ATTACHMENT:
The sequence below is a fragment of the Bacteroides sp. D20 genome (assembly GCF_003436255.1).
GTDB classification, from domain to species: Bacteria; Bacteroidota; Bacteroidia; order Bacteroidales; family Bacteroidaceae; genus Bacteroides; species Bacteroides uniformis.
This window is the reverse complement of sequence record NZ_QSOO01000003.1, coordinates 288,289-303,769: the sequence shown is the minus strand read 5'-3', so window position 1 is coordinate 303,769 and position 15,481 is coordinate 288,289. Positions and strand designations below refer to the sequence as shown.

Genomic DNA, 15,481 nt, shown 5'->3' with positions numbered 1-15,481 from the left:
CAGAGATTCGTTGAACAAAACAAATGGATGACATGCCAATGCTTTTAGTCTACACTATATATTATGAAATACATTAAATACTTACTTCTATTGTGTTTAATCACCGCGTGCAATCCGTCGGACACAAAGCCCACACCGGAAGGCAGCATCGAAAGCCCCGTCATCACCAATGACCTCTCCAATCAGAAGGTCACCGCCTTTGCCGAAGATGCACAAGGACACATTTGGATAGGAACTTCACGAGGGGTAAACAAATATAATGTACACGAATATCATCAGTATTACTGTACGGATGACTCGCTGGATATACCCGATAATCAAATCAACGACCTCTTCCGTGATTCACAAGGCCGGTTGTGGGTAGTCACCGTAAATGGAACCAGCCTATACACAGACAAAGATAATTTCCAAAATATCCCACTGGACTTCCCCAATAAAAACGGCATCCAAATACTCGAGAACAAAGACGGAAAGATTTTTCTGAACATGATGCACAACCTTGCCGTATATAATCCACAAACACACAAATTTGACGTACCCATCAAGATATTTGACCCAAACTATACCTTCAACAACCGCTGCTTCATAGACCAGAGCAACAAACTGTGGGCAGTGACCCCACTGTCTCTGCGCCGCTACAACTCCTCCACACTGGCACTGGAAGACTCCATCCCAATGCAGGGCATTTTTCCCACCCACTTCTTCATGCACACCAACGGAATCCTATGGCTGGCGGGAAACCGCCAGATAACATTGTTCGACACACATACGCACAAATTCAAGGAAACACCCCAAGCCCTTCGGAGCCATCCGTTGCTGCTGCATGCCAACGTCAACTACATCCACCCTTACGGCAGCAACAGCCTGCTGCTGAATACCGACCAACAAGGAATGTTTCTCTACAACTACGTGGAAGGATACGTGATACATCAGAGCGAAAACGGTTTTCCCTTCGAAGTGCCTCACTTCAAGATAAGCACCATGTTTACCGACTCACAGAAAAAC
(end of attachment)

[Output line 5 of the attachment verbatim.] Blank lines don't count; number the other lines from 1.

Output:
CAGAGATTCGTTGAACAAAACAAATGGATGACATGCCAATGCTTTTAGTCTACACTATATATTATGAAATACATTAAATACTTACTTCTATTGTGTTTAATCACCGCGTGCAATCCGTCGGACACAAAGCCCACACCGGAAGGCAGCATCGAAAGCCCCGTCATCACCAATGACCTCTCCAATCAGAAGGTCACCGCCTTTGCCGAAGATGCACAAGGACACATTTGGATAGGAACTTCACGAGGGGTAAACAAATATAATGTACACGAATATCATCAGTATTACTGTACGGATGACTCGCTGGATATACCCGATAATCAAATCAACGACCTCTTCCGTGATTCACAAGGCCGGTTGTGGGTAGTCACCGTAAATGGAACCAGCCTATACACAGACAAAGATAATTTCCAAAATATCCCACTGGACTTCCCCAATAAAAACGGCATCCAAATACTCGAGAACAAAGACGGAAAGATTTTTCTGAACATGATGCACAACCTTGCCGTATATAATCCACAAACACACAAATTTGACGTACCCATCAAGATATTTGACCCAAACTATACCTTCAACAACCGCTGCTTCATAGACCAGAGCAACAAACTGTGGGCAGTGACCCCACTGTCTCTGCGCCGCTACAACTCCTCCACACTGGCACTGGAAGACTCCATCCCAATGCAGGGCATTTTTCCCACCCACTTCTTCATGCACACCAACGGAATCCTATGGCTGGCGGGAAACCGCCAGATAACATTGTTCGACACACATACGCACAAATTCAAGGAAACACCCCAAGCCCTTCGGAGCCATCCGTTGCTGCTGCATGCCAACGTCAACTACATCCACCCTTACGGCAGCAACAGCCTGCTGCTGAATACCGACCAACAAGGAATGTTTCTCTACAACTACGTGGAAGGATACGTGATACATCAGAGCGAAAACGGTTTTCCCTTCGAAGTGCCTCACTTCAAGATAAGCACCATGTTTACCGACTCACAGAAAAAC